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Author Topic: Went to Lumber Drying School in Alabama  (Read 13972 times)

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Offline YellowHammer

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Re: Went to Lumber Drying School in Alabama
« Reply #20 on: October 09, 2013, 01:30:33 pm »
I appreciate the compliments.  No bucket, I'm just tall at 6"-4"

I don't have a layout of the operation but the goal of the optimization is to not waste time, steps or effort.  I  once counted how many times I handled a board from the log to the sales rack and it astounded me.  So now, I only handle the boards a minimum of times and try to do as much in parallel as possible.  I also cull boards at every step in the process, only the best get to the final stages.  No use wasting time and effort messing with a low grade board.
Pallets are one of the keys for making things operate efficiently, mine are exactly 4x8'feet and dead flat.  All machines allow close access for the pallets.  Boards come off the mill, get sorted, and go into pallets.  After that, they never come off until final processing.   Cutting everything to standard sizes and thicknesses is another huge timesaver.  Getting rid of waste effectively is important.
YH
Hobby Hardwood Alabama.com
LT40 Diesel Hydraulic, Stihl 028, MS440, MS660, 2 Kilns

Offline WDH

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Re: Went to Lumber Drying School in Alabama
« Reply #21 on: October 09, 2013, 08:35:09 pm »
Robert has standardized his lengths too so that he handles 8' 6" logs only for the kiln.  I saw the standardization as a huge plus.  Woodworkers needing hardwood for furniture or projects very rarely need a board over 8' 6" long.  Robert has catered to a specific market and developed a niche.  His species diversity is also impressive.  Not just red oak and yellow poplar. 
Woodmizer LT40HDD35, John Deere 2155, Kubota M5640SU, Nyle L53 Dehumidification Kiln, and a passion for all things with leafs, twigs, and bark.  hamsleyhardwood.com

Offline customsawyer

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Re: Went to Lumber Drying School in Alabama
« Reply #22 on: October 13, 2013, 04:16:03 pm »
Not sure how I missed this report but glad that I found it. I will have to make a ride over and see the operation one day. I will have to say that I like you set up too YH.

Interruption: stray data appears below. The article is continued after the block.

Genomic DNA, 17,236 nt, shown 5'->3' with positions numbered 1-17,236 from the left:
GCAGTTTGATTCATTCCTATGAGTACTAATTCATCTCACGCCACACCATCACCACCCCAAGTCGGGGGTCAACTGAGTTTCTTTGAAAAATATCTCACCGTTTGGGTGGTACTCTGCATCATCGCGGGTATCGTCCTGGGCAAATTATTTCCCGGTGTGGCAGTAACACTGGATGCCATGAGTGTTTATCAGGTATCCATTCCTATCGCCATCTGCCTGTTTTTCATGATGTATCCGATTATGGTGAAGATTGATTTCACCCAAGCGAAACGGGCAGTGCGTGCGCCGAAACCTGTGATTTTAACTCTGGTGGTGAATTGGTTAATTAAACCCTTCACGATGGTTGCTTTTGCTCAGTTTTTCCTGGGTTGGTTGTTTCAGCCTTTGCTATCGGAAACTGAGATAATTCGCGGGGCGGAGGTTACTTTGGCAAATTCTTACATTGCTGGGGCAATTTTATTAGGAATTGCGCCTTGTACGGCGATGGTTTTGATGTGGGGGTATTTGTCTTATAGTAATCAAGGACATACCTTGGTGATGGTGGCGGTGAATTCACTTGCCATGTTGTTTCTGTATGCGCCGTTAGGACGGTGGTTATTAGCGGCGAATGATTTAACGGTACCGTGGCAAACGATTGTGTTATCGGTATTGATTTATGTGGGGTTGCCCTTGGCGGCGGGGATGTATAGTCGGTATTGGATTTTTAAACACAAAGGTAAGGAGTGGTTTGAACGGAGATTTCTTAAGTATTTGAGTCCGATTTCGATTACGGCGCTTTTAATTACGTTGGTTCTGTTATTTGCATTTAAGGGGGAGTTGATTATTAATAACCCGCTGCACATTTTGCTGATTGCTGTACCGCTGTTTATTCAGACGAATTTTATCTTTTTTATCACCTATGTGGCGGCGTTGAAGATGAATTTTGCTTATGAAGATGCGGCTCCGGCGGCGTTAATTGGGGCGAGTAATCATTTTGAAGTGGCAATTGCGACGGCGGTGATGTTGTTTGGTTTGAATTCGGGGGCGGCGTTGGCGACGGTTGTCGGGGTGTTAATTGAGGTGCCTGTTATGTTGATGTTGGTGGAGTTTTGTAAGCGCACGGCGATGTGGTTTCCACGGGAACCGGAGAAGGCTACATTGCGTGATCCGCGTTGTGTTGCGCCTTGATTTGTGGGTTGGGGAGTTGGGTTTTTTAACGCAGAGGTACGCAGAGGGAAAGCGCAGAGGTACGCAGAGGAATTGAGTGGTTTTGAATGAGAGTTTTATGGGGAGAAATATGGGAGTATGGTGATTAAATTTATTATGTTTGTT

Two LT70s and to much other support equipment to mention.
www.thecustomsawyer.com

Offline YellowHammer

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Re: Went to Lumber Drying School in Alabama
« Reply #23 on: October 14, 2013, 11:46:30 pm »
You or anyone's else is welcome to visit anytime.  It would be my pleasure.  I've always got steaks ready to fire up on the grill.

Kiln drying and post processing to get high quality, vibrant lumber has been the make or break step for me and is what separates my business from the rest of the field including conventional retail lumber stores.
It proves that a low tech solar kiln teamed with a basic low temp dehumidification kiln can produce such high quality lumber that people will regularly drive from hundreds of miles to buy.  I had a guy drive 250 miles just this morning.
Unfortunately, done incorrectly, I can also ruin a lot of wood real fast. Been there, done that. So as WDH saw on his visit, I've kind of settled on a process that let's me crank out lumber with a minimum of fuss and risk.

YH
 
Hobby Hardwood Alabama.com
LT40 Diesel Hydraulic, Stihl 028, MS440, MS660, 2 Kilns

Offline mesquite buckeye

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Re: Went to Lumber Drying School in Alabama
« Reply #24 on: October 15, 2013, 12:42:30 am »
So YH, is this your full time occupation? I am very impressed with your setup. ;D
Manage 80 acre tree farm in central Missouri and Mesquite timber and about a gozillion saguaros in Arizona.

Offline WDH

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Re: Went to Lumber Drying School in Alabama
« Reply #25 on: October 15, 2013, 07:46:32 am »
No, he just does it in his Spare Time  :D
Woodmizer LT40HDD35, John Deere 2155, Kubota M5640SU, Nyle L53 Dehumidification Kiln, and a passion for all things with leafs, twigs, and bark.  hamsleyhardwood.com

Offline mesquite buckeye

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Re: Went to Lumber Drying School in Alabama
« Reply #26 on: October 15, 2013, 11:40:51 am »
 :o
Manage 80 acre tree farm in central Missouri and Mesquite timber and about a gozillion saguaros in Arizona.

Offline YellowHammer

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Re: Went to Lumber Drying School in Alabama
« Reply #27 on: October 16, 2013, 12:13:51 am »
My wife and I both have full time jobs, a couple kids, plus the cattle business, and of course the sawmill lumber business.  We stay fairly busy...and tired ;D

For us, the biggest technical risk and financial reward is the drying and processing of the boards.  It doubles or sometimes even triples the value of the lumber, so I put a lot of effort into having as fast a throughput as I can, with as high a quality a possible.  Lots of people around here have saws, almost nobody has kilns, or if they do, use them for very long before they ruin enough wood to give up on them.

I dry quite a few different species of wood native to North Alabama so tailor the best characteristics of the different drying methods to the species.  I use the more forgiving methods for the difficult species, and put the hammer to the ones that are forgiving.  Using pallets or packs of lumber instead of just loading the kiln to capacity also gives me an extra variable to control drying rate and time. I try to manipulate the load size so that the compressor in the DH kiln and even the solar kiln is always removing water at its maximum rate within the maximum safe removal rate of the particular species.
YH

Hobby Hardwood Alabama.com
LT40 Diesel Hydraulic, Stihl 028, MS440, MS660, 2 Kilns

Offline Peter Drouin

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Re: Went to Lumber Drying School in Alabama
« Reply #28 on: October 16, 2013, 07:54:31 pm »
Nice set up you have :)